Saturday, May 28, 2016

Icon Tab Hunter Hosts Ptown Film Fest Launch Weekend











In this exclusive audio interview Emmy Winner Charlotte Robinson host of OUTTAKE VOICES™ talks with screen legend and LGBT Icon Tab Hunter about hosting with his partner Allan Glaser the Provincetown International Film Festival Launch Party Weekend that takes place June 3rd to June 5th in Provincetown, Massachusetts. Tab was selected as the Launch Weekend’s first-ever host in recognition of his status as a classic Hollywood film star and his local ties through his long-time collaborator and friend director John Waters who will also be attending. Waters is a founder of the Provincetown Film Society and the Provincetown International Film Festival. Opening Night schedule includes intimate meet and greets, special screenings of Hunter’s film the 1981 cult classic “Polyester” and the award-winning documentary “Tab Hunter Confidential”. There will also be the opportunity to hear from PIFF’s programmers about the upcoming festival lineup complete with insider tips, anecdotes, favorites and recommendations. We talked to Tab about his stellar career as he shared personal inspirational stories, lifelong survival philosophies and his spin on our LGBT issues.

When asked what advise he would give young LGBT kids dealing with bullying Hunter stated, “I’m not a good one on advise, but I have to tell you a story that’s really interesting. Years ago I was doing a television show with Geraldine Page who was a brilliant actress and I said ‘God you know Gerry, the press they love you and they just hate my guts. They’re just despicable to me and I feel terrible about this.’ She grabbed hold of my arm and said ‘Remember this Tab. If people don’t like you that’s their bad taste.’ I thought Whoa, that’s powerful. I thought, I’m going to apply that to my life and furthermore pass that along to every person I know particularly young people because they don’t have the support and guidance while they’re growing up. A lot of parents out there are very, ‘I want to be your friend’. That’s bullshit. You know, they’re parents be parents. There’s a yes and a no. There’s a right and a wrong. You have to have it and I was very fortunate to have a strong but religious German mother and that was important and I think we need boundaries in our lives. Today there doesn’t seem to be a lot of boundaries. But young people have to go forward as the best that they can and give a lot of thought to their development mentally, physically and spiritually.”

Tab Hunter has appeared in over 40 films. His breakout role in 1951 at age nineteen was with Samuel Goldwyn Studios in “The Lawless”. His Southern California “golden boy” good looks catapulted him to overnight matinee idol stardom and he enjoyed a robust film career throughout the 1950’s and 60’s. The 1970’s started out strong including a leading role in John Huston’s “The Life and Times of Judge Roy Bean” starring Paul Newman but work began to wane in the later 70’s. A call from filmmaker and fan John Waters catapulted Hunter back into the limelight and took him into a new, freer direction with the now cult classic comedy “Polyester” in 1981 starring the infamous drag icon Divine. When his partner Allan Glaser saw Jeffrey Schwarz’s fabulous documentary “I am Divine” he hired Schwarz to do the brilliant documentary “Tab Hunter Confidential” recently release on iTunes  and NETFLIX based on his bestselling autobiography. During the Provincetown International Film Festival Launch Party Weekend June 3rd to June 5th there will be must-attend festivities throughout including an intimate dinner with Tab Hunter and Allan Glaser, film screenings, parties and more. The 18th annual Provincetown International Film Festival runs June 15th to 19th.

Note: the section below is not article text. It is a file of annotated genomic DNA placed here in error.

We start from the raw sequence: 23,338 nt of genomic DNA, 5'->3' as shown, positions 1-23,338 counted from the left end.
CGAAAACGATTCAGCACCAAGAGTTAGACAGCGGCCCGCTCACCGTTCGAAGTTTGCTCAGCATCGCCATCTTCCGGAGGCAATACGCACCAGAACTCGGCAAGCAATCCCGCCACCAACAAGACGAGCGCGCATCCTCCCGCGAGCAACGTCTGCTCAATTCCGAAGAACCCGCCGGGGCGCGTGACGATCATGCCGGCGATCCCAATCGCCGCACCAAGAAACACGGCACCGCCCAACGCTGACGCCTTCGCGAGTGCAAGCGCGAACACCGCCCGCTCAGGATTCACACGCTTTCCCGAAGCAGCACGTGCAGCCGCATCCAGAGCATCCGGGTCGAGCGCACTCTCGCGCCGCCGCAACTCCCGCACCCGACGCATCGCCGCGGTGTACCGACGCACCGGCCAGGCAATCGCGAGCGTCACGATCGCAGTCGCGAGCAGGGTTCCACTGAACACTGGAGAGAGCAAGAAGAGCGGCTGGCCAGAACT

For Info & Tix: ptownfilmfest.org









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Thursday, May 19, 2016

GLAAD Celebrity Activists & Allies Speak OUT








In this exclusive audio montage Emmy Winner Charlotte Robinson host of OUTTAKE VOICES™ talks with celebrity activists and allies on the Red Carpet at the 27th GLAAD Media Awards in NYC. First we spoke with Jackson Riemerschmid the teen who made news by leading the successful effort to eliminate the binary system of purple graduation gowns for boys and white gowns for girls at New Rochelle High School in New York. Next we talked to Tracey Norman who’s best known for having been the first African-American transgender woman model and for appearing on a box of Clairol in the 1970s. Then we talked with Sarah Kate Ellis, CEO & President of GLAAD about issues facing our LGBT community and what projects GLAAD is working on to create more diversity in mainstream media. Next director Eric Schaeffer talked to us about his film “Boy Meets Girl” which stars Michelle Hendley as a transgender woman living in a small town in Kentucky looking for love that was nominated for a GLAAD Award. Then we chatted with trans teen advocate Nicole Maines who made her acting debut as a guest star on USA's “Royal Pains”. Nicole won the landmark case in the Maine Supreme Court in 2014 against her school district for preventing her from using the school’s girls restrooms that ignited the regulations issued by President Obama and his administration as well as the U.S. Department of Education for issuing new guidelines to ensure transgender students will be treated fairly in public and federally funded schools, including equitable access to facilities such as restrooms and locker rooms.